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Non-Technical Summary: Fruit production in Utah and throughout the Intermountain West has come under increasing pressure in recent years due to: rising input costs, diminishing water supplies, and urban encroachment. Growers are seeking new management and marketing opportunities to withstand these pressures. While Utah has several regions historically noted for high quality fruit production, there are currently no organic stone-fruit growers in the state. Pressures from pests such as western cherry fruit fly and weeds kept growers in the area skeptical about transitioning to organic management. With conventional growers successfully implementing attract-and-kill and reduced-risk insecticides such as spinosyns, interest in organic management has grown. Managing weeds and fertility now appear to be the greatest challenges to organic production. As irrigation water is already a limiting factor, sustainable orchard floor management will need to optimize water use. We are proposing to carry out a long-term on-farm replicated trial of organic peach management systems, along with several companion orchard floor trials, and evaluate these for weeds, insects, fertility, water use, fruit quality, and economic potential. The goal is to compare management systems for suitability to arid climates with cold winters and shallow alkaline soils, to quantify the benefits and/or tradeoffs of these systems, to demonstrate these strategies to growers, and to train crop consultants, extension professionals and students in regionally appropriate organic practices. Results from these research and outreach efforts will enable local experts to better advise growers on organic fruit management strategies and lead to adoption of organic stone-fruit production in the region. <P> Approach: Two orchards were established in April of 2008 at the USU Horticulture Research Station in Kaysville UT. The organic site was planted in a randomized complete block design with 4 blocks and 6 treatments. The six treatments are 1) straw mulch with a grass alleyway 2) straw mulch and a legume alleyway 3) living mulch (low-growing shallow rooted allysum) with grass alleyway 4) living mulch and legume alleyway 5) woven plastic mulch with a grass alleyway 6) tillage and high compost with grass alleyway. The conventional orchard is located next to the certified organic orchard on the same soil type and planted as described above. Three treatments include: 1) conventional herbicide + NPK as an industry standard, 2) conventional herbicide + NPK to be converted to organic after tree establishment and, 3) organic from planting, compost + spray on paper mulch. Tree leaf N and nutritional status will be assessed every year and these results used to determine fertilization rates. Percent increase in tree cross sectional area will be measured yearly. Soil nitrogen status will be determined at monthly intervals from May through August. Macro and micro elements will be measured yearly. Each experimental plot is equipped with an individually controlled micro sprinkler irrigation system. Flow meters in the system also allow for precisely determining water inputs. In order to assess soil quality differences between treatments, soil will be sampled in May during the course of the study. Each plot will be visually surveyed and all weed species in the plots recorded regardless of the number of plants present. Weed response to mulch and alleyway treatments will be evaluated by measuring weed densities within each treatment. Each type of arthropod sample will be collected to correspond to key tree phenology stages: 1) bloom (late April - early May), 2) shuck-split (early June), 3) pit-hardening (late June - early July), 4) rapid fruit enlargement (late July - early August), 5) harvest (late August - early September), and 6) post-harvest (late September).Novel cover crops will be assessed for suitability in orchards under Utah conditions in a separate trial. Establishment, weeds and arthropods will be monitored as described above. Fruit quality will be measured in year three and four of the study on the second and third expected crop. Sensory evaluation at the USU Food Science sensory evaluation laboratory will be conducted with 15 trained panelists1 All input costs will be tracked for each treatment. A sample of fruit from each treatment will be freeze dried for fruit chemistry analysis using HPLC. Cost benefits analysis will be conducted for each management scenario in the orchard trials using partial budgets. Capital budgeting techniques will be used to allow multiple years of the growing cycle to be taken into account. Each of the participating growers will test one, two or three of the above management plans in their own orchards depending on interest and available trees for the experiment. They will select the plan most suited to their operation, available equipment, interests, and needs, and modify it as needed.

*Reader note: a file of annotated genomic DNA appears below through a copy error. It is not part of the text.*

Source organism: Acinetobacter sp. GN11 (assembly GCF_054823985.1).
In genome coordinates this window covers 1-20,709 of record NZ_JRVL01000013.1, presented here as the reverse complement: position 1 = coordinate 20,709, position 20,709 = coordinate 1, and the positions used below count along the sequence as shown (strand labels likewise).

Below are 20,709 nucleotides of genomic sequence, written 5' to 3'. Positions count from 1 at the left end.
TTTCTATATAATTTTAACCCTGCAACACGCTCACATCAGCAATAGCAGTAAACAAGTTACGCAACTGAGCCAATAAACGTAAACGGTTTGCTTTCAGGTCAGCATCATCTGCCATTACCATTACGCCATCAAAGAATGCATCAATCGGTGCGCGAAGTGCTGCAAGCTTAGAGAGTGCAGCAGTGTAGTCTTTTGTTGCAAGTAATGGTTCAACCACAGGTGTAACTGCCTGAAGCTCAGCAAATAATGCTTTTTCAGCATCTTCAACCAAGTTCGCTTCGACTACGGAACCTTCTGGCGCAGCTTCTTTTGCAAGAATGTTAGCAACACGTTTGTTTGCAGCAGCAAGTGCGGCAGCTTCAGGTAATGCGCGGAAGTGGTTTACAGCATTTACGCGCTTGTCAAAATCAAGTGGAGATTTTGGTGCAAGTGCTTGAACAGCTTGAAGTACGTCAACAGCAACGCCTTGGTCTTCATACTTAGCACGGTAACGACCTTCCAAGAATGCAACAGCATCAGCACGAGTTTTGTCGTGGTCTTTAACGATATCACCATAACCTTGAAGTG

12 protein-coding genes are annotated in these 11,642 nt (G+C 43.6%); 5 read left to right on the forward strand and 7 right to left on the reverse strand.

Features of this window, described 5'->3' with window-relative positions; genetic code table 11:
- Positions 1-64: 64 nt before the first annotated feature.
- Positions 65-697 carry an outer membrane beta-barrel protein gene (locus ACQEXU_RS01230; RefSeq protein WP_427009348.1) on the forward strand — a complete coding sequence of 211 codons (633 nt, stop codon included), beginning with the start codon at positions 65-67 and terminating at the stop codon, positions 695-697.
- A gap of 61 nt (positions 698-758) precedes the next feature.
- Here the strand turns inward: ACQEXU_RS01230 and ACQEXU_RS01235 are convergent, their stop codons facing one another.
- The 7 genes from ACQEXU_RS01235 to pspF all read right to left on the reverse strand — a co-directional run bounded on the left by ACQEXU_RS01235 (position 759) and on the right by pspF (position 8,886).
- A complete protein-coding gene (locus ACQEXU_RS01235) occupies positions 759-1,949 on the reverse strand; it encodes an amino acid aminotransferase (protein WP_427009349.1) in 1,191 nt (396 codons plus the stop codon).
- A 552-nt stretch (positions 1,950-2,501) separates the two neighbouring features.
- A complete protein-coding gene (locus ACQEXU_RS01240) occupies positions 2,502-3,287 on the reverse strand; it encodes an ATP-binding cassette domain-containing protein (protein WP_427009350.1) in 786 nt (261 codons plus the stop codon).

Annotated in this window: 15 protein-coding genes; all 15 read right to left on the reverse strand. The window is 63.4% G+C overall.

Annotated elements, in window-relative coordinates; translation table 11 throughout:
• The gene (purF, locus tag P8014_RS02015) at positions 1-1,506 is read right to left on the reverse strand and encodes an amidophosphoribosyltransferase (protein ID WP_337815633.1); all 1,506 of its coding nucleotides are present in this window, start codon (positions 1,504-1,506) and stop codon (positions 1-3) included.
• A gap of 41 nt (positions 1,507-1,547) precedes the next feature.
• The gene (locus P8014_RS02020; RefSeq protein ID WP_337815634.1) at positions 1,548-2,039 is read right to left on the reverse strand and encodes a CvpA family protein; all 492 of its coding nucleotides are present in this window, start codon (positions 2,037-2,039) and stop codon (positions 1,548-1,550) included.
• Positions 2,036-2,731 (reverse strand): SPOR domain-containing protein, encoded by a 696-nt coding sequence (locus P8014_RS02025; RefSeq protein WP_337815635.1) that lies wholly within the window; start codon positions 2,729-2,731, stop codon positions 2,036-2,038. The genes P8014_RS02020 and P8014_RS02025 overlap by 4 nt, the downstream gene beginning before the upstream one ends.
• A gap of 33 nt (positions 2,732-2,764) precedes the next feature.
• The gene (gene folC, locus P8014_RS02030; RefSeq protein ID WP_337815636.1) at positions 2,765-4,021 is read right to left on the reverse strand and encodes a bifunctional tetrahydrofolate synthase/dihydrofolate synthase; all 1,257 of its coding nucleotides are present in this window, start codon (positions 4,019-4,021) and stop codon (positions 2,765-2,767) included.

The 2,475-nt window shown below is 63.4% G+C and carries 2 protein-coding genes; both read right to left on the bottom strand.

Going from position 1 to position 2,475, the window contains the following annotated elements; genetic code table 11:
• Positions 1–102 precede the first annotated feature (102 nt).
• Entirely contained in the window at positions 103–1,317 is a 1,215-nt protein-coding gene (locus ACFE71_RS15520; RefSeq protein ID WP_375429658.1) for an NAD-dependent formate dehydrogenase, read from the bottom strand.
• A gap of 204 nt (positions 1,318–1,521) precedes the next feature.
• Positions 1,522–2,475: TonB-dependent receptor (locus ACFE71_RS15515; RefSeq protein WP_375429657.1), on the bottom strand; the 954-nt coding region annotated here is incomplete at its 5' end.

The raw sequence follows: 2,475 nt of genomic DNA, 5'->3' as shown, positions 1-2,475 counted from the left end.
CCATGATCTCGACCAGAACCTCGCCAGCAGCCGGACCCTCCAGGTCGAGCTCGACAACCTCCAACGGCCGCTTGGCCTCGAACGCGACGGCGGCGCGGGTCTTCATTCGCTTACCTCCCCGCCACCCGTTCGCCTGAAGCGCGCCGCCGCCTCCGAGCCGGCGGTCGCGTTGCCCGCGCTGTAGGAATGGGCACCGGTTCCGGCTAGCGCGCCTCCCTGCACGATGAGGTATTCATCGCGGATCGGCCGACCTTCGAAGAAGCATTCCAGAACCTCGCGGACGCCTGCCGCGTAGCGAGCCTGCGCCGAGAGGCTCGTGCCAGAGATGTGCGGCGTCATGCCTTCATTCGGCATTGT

Reeve, Jennifer
Utah State University